Local Fox News, MSNBC and CNN affiliates banned ads featuring deepfakes of Vladimir Putin and Kim Jong Un meant to air during last night’s debate, reports Media Post.
Deepfakes are a controversial technology that uses AI overlays to make actors look and sound like whoever the advertisers want. In this case, the ads showed Vladimir Putin and Kim Jong Un warning Americans about the threat they posed to democracy while encouraging people to go out and vote. Both ads have the fake “dictators” telling Americans that “I don’t have to do anything. You’re doing it to yourselves,” referencing the potential for a chaotic election process this November. Both ads end with the disclaimer, “This footage is not real, but the threat is.”
The ad was developed by the non-profit RepresentUs in partnership with creative agency Mischief @ No Fixed Address as a part of a campaign meant to protect voter rights. President and Co-founder of RepresentUs, Joshua Graham Lynn, told reporters at Insider that “by featuring two leaders who have a vested interest in the collapse of our democratic system, we are putting the American people face-to-face with just how fragile our democracy really is. We hope it inspires Americans to come together to fight for this one issue that unites us all.”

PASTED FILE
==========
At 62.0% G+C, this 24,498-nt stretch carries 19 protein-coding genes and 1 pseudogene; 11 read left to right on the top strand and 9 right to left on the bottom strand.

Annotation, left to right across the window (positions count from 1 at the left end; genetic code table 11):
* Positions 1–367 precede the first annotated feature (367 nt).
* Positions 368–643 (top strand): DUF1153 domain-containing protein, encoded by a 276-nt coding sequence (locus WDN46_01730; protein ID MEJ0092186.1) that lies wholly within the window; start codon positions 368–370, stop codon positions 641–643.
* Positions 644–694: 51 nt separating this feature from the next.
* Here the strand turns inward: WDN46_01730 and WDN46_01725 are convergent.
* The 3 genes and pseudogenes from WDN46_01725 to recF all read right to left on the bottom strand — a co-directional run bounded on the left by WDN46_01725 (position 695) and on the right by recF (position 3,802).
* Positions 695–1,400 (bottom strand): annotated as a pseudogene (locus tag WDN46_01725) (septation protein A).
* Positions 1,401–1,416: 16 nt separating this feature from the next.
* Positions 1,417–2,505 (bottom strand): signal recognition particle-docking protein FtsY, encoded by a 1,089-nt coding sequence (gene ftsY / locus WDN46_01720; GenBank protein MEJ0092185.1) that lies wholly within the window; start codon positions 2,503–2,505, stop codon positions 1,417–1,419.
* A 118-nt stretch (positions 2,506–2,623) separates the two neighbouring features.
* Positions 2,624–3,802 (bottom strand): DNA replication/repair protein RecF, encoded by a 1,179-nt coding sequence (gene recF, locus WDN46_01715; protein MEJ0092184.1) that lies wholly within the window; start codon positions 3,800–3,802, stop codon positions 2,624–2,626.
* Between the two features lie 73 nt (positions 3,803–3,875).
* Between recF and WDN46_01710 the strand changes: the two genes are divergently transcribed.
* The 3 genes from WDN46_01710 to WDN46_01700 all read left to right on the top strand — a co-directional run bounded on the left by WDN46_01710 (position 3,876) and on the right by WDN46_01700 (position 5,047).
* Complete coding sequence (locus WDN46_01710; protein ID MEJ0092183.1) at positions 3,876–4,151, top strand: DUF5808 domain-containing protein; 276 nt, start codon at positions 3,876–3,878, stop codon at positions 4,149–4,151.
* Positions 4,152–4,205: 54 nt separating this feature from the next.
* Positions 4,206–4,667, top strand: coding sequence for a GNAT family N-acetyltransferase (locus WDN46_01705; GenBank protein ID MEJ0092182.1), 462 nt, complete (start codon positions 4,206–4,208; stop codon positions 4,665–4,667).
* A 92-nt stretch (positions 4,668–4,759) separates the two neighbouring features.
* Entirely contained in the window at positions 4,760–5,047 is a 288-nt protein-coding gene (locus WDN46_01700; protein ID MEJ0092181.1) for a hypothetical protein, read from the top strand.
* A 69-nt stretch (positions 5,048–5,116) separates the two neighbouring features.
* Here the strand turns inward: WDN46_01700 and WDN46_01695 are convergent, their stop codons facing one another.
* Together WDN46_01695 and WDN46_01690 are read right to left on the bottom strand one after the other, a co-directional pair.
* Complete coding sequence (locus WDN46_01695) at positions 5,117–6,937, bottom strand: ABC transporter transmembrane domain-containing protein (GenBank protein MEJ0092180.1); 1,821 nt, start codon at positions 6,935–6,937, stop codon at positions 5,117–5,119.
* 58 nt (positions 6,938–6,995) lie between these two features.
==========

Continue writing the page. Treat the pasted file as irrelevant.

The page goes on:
The ads were designed to be provocative and attention grabbing so that they may shock their audience into taking actions such as checking their voter registration or volunteering for the polls. “There is so much noise in this political environment that people can be overwhelmed and left feeling it’s all out of their hands, there’s nothing they can do,” explains Greg Hahn, the co-founder and chief creative officer at Mischief @ No Fixed Address. “Apathy is actually the intent of the noise. It was really critical to cut through all of that in a way that provokes.”
This reasoning marks a departure from how experts are used to thinking about deepfakes, notes Karen Hao from MIT Technology Review. “It flips the script on the typical narrative of political deepfakes, which experts often worry could be abused to confuse voters and disrupt elections,” she writes.
Local Washington D.C. affiliates of Fox News, CNN and MSNBC all gave no reason for dropping the ads at the last minute after they were initially pre-approved. Karen Hao suggests that “the sensitive nature of using deepfakes in a political context” left the networks hesitant to air the advertisements. The ads still aired on various social media platforms with support from influencers including Katy Perry, Orlando Bloom, Jennifer Lawrence, Ed Helms, Alyssa Milano, and Kathy Griffin.